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New 2013 Rules and Reporting Requirements for PFICs

 

IJ ZemelmanJul-20-2014

 
A new set of temporary regulations on passive foreign investment companies (PFICs) was handed down by the IRS on December 30, 2013.

 

These rules are effective for the 2013 tax year and provide new guidance on who exactly is a PFIC shareholder. Form 8621, Information Return by a Shareholder of a PFIC or Qualified Electing Fund, was also revised.

 

Determining what is a PFIC and who is a PFIC shareholder

A PFIC is a foreign corporation that derives 75 percent or more of total gross income for the tax year from passive sources or holds assets that produce (or are intended to produce) passive income that constitute 50 percent or more of the average total asset value during the year. A PFIC shareholder is a U.S. person who owns PFIC stock, whether directly or indirectly. Indirect ownership is determined by a specific set of attribution rules that trace ownership interests held through C or S corporations, partnerships, trusts, or estates.

 

Additional taxes are imposed on a PFIC shareholder who receives “excess distributions” or a recognized gain on the disposal of PFIC stock. “Excess” is defined as greater than 125 percent of the average of the distributions received over the preceding three years. The taxpayer is entitled to elect qualified electing fund (QEF) status for the PFIC investment, which bases taxable income on the taxpayer’s proportionate share of any profits or earnings the PFIC generates, or mark-to-market, which uses the difference of current fair market value above the adjusted cost basis of the PFIC stock held to determine income.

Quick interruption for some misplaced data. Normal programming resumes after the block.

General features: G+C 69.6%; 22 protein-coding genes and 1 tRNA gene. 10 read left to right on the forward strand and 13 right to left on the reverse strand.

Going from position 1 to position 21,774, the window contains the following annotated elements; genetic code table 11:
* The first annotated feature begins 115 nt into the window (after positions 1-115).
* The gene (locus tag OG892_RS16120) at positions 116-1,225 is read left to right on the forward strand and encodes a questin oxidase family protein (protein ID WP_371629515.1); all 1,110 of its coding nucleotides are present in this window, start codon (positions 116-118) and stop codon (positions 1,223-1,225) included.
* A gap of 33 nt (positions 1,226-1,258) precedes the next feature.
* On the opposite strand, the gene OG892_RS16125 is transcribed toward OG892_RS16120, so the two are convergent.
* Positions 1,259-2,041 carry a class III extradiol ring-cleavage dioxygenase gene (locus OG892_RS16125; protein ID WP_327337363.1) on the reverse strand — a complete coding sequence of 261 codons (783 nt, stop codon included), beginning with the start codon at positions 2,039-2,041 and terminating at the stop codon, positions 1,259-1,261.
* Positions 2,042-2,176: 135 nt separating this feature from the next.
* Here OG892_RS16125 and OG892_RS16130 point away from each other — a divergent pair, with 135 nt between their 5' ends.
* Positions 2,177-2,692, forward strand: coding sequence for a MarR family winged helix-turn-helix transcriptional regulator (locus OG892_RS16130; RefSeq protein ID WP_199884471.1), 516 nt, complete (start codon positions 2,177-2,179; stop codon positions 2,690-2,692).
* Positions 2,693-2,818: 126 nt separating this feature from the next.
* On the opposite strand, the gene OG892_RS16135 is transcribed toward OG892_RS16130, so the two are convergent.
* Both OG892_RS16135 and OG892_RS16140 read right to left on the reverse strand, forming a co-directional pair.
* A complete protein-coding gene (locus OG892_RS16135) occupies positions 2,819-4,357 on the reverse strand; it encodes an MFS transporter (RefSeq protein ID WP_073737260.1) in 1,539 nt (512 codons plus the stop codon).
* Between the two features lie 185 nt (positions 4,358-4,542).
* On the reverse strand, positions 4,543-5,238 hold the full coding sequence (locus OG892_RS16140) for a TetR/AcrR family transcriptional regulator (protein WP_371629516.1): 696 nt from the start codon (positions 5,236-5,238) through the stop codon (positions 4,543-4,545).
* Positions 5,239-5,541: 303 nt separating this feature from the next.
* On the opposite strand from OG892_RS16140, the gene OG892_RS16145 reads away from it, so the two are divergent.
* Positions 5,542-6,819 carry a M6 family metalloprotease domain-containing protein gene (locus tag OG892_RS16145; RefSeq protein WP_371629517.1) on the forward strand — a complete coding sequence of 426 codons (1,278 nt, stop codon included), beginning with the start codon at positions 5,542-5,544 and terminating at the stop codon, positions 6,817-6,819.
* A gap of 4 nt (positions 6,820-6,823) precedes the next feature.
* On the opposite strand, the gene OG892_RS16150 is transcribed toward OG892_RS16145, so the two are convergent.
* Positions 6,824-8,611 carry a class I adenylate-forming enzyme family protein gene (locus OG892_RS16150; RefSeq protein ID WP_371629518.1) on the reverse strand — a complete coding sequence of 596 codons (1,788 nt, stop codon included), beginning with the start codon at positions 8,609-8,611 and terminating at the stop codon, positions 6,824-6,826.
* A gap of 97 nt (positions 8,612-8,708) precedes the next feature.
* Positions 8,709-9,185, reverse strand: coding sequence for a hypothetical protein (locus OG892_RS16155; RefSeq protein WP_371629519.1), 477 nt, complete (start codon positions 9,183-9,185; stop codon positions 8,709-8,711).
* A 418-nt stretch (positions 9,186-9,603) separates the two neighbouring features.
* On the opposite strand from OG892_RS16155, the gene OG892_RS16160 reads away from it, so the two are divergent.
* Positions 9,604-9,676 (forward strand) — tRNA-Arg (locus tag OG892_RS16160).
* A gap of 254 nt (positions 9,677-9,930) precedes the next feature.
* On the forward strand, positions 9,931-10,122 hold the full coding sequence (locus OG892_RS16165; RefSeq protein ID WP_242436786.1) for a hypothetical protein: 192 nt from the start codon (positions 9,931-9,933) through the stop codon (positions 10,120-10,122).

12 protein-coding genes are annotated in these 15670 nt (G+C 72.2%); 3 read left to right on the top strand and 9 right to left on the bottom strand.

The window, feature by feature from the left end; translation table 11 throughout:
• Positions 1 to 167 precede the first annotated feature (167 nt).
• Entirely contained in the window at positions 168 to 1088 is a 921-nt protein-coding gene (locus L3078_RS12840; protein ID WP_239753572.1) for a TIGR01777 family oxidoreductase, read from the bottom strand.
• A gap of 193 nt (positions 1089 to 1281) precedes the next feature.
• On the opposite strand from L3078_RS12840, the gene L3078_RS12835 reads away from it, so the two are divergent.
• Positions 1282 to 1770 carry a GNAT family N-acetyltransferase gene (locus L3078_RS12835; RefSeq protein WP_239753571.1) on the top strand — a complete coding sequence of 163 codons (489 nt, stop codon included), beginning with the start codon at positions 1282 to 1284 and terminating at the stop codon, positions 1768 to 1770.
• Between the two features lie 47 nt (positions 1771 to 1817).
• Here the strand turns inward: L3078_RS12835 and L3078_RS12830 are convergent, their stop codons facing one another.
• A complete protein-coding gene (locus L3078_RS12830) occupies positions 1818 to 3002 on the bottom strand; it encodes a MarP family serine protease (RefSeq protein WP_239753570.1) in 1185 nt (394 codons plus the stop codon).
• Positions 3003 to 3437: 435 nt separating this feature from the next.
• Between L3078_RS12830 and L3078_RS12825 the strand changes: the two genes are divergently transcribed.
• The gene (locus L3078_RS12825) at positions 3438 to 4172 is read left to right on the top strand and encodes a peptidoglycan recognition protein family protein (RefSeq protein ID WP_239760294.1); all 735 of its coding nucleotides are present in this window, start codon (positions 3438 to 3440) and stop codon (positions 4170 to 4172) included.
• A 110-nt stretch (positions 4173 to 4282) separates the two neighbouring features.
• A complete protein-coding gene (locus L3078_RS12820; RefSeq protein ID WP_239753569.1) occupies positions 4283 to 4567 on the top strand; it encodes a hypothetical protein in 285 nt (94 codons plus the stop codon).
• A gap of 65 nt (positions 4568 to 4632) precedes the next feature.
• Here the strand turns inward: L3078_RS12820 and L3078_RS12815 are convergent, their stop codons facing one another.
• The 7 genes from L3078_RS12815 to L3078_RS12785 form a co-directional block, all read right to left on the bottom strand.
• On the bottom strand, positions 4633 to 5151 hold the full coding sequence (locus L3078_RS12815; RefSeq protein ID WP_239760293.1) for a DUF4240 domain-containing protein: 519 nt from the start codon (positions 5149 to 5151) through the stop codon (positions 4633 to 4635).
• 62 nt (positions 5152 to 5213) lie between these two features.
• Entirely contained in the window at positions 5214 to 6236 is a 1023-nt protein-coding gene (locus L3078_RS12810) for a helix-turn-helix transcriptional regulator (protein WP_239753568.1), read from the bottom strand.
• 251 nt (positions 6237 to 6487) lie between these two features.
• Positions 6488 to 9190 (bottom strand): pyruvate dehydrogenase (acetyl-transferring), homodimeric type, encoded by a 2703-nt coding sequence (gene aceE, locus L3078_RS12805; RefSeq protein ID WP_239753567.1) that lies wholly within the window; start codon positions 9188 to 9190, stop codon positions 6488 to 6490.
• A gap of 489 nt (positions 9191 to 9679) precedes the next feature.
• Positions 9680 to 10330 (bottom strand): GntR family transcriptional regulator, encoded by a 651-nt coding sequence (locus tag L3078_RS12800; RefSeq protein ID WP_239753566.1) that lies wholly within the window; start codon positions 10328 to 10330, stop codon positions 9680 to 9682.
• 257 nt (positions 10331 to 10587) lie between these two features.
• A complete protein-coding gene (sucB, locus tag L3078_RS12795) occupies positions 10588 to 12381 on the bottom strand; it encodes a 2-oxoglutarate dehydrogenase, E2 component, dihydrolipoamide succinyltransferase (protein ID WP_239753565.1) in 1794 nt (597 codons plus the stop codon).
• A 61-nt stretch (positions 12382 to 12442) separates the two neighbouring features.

PFIC reporting requirements and exceptions

A U.S. shareholder—whether direct or indirect—of a PFIC is required to file the aforementioned Form 8621 annually if he or she recognizes a gain on disposal of PFIC stock, receives a direct or indirect PFIC distribution, makes a QEF mark-to-market election or any other election reportable in Part II of Form 8621, or has an annual report filing requirement under Section 1298(f) of the Internal Revenue Code.

 

Exemption from the 8621 filing requirement requires that the taxpayer meet two requirements.

 

First, the taxpayer must not have received any taxable gains on PFIC stock disposal or excess distributions.

 

Second, either

 

(1) the taxpayer must also own less than $25,000 total in PFIC stock (this limit increases to $50,000 for those married and filing jointly) or

 

(2) if the taxpayer owns his or her PFIC stock indirectly via another PFIC (called the upper-tier PFIC), the value of his or her share of the upper-tier PFIC’s ownership interest in the lower-tier PFIC also must be less than $5,000.

 

PFIC reporting and tax-exempt organizations

The IRC also provides exceptions to the 8621 filing requirement for most tax-exempt organizations, pension and retirement plans, qualified tuition programs, and state colleges and universities. The exception applies so long as no PFIC income would qualify as unrelated taxable business income.

 

Failing to file Form 8621 carries no defined penalty at this time. The catch, however, is that the statute of limitations on a given year’s tax return does not begin to run until the required 8621 has been filed. Also, PFIC investments do have to be included on the FBAR (Form 8938), and material misrepresentation in an FBAR filing can incur extremely large fines (sometimes larger than the balance on account in question).

 

Finally, there is one unpleasant addition included in the rules: the 3.8 percent Net Investment Tax (also known as the Unearned Income Surtax) that was recently introduced now applies to PFIC income as well.

 

 

Zemelman

I.J. Zemelman, EA is the founder of Taxes for Expats
She may be reached at: +1-646-397-2887
Email: questions@taxesforexpats.com
Web site: www.taxesforexpats.com